OpsDev – more dev work by ops

The hyped mnemonic “DevOps” is equally true the other way around: OpsDev – that is, more and more work in the operations and infrastructure departments happens as development activities with scripts, code repositories and build managers. OpsDev is as tool-heavy as DevOps, and test involvement similarly pipeline focussed.

Guest blog post at http://www.plutora.com/blog/opsdev-test-environments-management 


Shift-Right, you wild one!

The Shift-Right label is that more and more testing (and checking) can happen on the live application in production. Some call it monitoring, some call it Testing in the Wild. It is a very wild idea for some people and some contexts #YMMV. It may very well be the best way of testing in some contexts.

Once I consulted on a network stabilization and delivery optimization project for a consumer bank. They had many issues in their production environment… I strongly advocated that they did test controlled and structured in production on the network changes and other operational activities. (I have talked about “How to Test in IT operations“ at Nordic Testing Days 2016). More on testing during IT deliveries in Shift-Deliver.

Shift-Right is trend that people have covered well before me, here are some pointers:

The key is really as Alan puts it “testers should try to learn more from the product in use” and with that comes the tools of Google Canary builds, NetFlix Chaos Monkeys etc.


This trend goes along with Shift-Coach, Shift-Left and Shift-Deliver discussed separately. Initially I considered shift-right to be regarding consulting, but after hearing Declan O’Riordan at DSTB 2016 I realized that shift-right was the right label for test in production, testing in the wild etc.

Similar posts regarding things in the wild: Bugs HappensThe Kcal bugTradition is a choice and Can you see beyond the visible.

Testing decommissioning of ICBMs and software

[ SoftwareTestingClub | October 24, 2011 | Jesper Ottosen ]

Recently I had the great opportunity to visit the only museum in the world for the ICBM’s of the Cold War – http://www.rvsn.com.ua/en/. The museum have some ICBM vehicles, some remaining bunker tops – and the command bunker. I actually sat in the seat 10 stories below ground, that was manned 24x7x365 during the cold war! The decommissioning of the ICBM’s was a HUGE project (on more ways). I came to consider the testing and checking required in that program… how can we test for something that is gone?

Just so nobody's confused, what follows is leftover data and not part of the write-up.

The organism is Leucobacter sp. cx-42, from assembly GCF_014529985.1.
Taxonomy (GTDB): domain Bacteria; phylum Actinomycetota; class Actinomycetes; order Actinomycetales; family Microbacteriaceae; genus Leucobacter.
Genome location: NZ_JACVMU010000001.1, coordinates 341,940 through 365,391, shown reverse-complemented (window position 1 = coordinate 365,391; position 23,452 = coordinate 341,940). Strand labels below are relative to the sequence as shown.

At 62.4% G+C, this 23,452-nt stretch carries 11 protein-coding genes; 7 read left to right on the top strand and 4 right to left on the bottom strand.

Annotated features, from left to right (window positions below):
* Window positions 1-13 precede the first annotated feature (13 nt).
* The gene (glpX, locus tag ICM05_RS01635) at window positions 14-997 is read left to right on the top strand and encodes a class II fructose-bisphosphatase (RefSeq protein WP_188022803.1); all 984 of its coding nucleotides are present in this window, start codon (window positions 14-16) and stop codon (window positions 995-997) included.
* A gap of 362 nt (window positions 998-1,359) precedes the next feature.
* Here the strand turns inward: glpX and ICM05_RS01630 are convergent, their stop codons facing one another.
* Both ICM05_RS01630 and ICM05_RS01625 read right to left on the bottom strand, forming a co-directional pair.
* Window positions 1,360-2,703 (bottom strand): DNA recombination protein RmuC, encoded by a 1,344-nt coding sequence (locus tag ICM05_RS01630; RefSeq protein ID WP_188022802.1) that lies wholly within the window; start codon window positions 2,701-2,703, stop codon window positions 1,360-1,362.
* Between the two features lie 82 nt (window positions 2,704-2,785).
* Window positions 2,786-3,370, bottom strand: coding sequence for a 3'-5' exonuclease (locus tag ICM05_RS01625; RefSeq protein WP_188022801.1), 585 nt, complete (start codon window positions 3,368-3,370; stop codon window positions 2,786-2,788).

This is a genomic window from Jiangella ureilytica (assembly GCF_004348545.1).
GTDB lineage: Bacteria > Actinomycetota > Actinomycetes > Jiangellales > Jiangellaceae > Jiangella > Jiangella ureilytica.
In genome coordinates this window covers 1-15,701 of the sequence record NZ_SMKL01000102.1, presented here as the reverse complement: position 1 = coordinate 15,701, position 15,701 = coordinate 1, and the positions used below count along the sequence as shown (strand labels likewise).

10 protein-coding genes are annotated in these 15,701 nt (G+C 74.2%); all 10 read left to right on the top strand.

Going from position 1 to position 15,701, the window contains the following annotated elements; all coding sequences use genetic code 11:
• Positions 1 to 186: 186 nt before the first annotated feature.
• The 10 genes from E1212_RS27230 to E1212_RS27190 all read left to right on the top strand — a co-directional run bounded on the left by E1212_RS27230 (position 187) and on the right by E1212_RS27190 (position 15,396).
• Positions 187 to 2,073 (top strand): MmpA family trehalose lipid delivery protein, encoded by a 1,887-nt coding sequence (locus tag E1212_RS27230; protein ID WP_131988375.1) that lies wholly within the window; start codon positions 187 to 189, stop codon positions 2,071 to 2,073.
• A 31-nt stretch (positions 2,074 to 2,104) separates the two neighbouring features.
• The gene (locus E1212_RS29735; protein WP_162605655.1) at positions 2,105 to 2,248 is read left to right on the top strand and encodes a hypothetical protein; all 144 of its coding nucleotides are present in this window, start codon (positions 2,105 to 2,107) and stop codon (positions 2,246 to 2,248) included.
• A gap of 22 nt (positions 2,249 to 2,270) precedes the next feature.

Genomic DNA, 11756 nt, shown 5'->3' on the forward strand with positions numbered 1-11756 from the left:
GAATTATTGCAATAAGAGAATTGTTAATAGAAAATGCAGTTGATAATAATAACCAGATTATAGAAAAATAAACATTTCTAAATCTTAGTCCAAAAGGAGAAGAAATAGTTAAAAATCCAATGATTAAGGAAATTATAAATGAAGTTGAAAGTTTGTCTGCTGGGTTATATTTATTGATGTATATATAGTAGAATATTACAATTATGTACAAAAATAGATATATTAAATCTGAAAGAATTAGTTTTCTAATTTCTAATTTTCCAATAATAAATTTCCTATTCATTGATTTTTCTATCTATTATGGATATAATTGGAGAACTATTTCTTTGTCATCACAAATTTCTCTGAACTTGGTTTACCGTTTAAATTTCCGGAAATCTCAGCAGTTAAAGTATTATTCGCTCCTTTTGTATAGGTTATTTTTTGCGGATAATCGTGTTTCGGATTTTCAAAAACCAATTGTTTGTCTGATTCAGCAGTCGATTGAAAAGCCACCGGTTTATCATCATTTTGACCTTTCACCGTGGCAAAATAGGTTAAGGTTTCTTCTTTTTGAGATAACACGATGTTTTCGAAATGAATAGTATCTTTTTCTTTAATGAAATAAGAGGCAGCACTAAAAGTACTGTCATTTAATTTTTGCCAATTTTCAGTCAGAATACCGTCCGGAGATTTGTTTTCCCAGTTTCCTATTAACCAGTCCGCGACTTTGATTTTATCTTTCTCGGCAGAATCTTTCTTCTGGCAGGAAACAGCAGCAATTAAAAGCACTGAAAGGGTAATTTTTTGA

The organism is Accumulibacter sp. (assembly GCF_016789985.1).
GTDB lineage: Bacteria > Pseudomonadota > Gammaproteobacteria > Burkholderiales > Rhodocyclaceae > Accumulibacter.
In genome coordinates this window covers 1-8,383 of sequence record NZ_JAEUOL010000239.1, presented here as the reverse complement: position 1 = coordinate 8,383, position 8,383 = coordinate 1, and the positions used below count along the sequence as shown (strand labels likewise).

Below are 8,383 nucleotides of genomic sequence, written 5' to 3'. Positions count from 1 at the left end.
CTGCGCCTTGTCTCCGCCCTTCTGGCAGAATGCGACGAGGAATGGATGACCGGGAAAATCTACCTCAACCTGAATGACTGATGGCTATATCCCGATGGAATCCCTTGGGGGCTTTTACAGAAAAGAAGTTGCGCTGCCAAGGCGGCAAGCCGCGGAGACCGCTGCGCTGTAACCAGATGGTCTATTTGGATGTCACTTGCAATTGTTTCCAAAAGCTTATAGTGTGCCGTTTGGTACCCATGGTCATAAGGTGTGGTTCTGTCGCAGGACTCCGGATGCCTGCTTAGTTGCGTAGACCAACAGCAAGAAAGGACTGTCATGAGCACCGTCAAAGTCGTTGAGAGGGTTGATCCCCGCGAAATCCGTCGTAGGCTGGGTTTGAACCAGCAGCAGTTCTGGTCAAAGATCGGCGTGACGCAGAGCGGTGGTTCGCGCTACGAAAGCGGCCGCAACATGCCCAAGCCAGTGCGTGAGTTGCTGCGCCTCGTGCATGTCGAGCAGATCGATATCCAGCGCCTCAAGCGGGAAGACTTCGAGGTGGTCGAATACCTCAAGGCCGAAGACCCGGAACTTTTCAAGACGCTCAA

Decommissioning, closing, retiring and sun setting applications have somewhat the same challenge. Albeit the mission usually is less …worldwide significant. The mission behind an application retirement project could be huge cost savings as there is a high prize on application maintenance – database and OS licenses etc. Other mission scenarios could be IT strategic initiatives to rearrange existing enterprise applications for an updated business fit. The retirement initiative could also be a side effect of moving applications to Software as a Service Platforms.

The simplest approach to application retirement is to stop it, and see if anybody notices. Alas – this might turn off something vital. It is important to do a retirement analysis and making some of the unknown known. The actions involved in a more controlled application retirement analysis could be:

  • Identifying known interfaces to the application
  • Identifying known interfaces from the application
  • Identifying data that needs to be migrated elsewhere
  • Identifying a close down, ramp down and retention periods
  • Identifying documents, manual processes, SLA’s, customer and vendor contracts

As in all testing projects it is worth discussing the test strategy with the project team (sponsor included) up front. Discuss the worst-case scenarios are and have a risk analysis and evaluation based on those. Discuss “Is there a problem if” scenarios. This will help to guide the retirement road map and testing activities moving forward. As in all testing and analysis work, you will not be able to turn every stone and pledge every deadly mistletoe.

From a business perspective the removal of the application from the underpinning contracts might be the one that enables the business case of whole project, and will be the worst-case for the project, should the cost reductions be missed. Don’t disregard the testing of removing the application from the contracts and SLA’s. Test and check all the identified documents and consider all manual business process that utilizes the application being removed. How are the business processes being affected by the application change?

The retirement road map may also addresses application “retention” time, a time frame where the application is “on hold” being monitored for something unexpected to pop up. There might be an unknown yearly batch job around the fiscal year. There might be regulatory requirements for the data to be read-only for a number of years.

Some good-old software testing & checking, will be possible considering the updated application portfolio:

  • The updated applications are not doing something it should be doing
  • The updated applications are doing something it shouldn’t be doing
  • The updated applications are doing something it should be doing but it feels or looks wrong

[from http://cartoontester.blogspot.com/2010/06/3-types-of-bugs.html]

In the end an application retirement project is a much about making a planned change, at “build” projects are. Some of it is just the other way around – but the key mission of testers & checkers is to provide decision input for a successful outcome.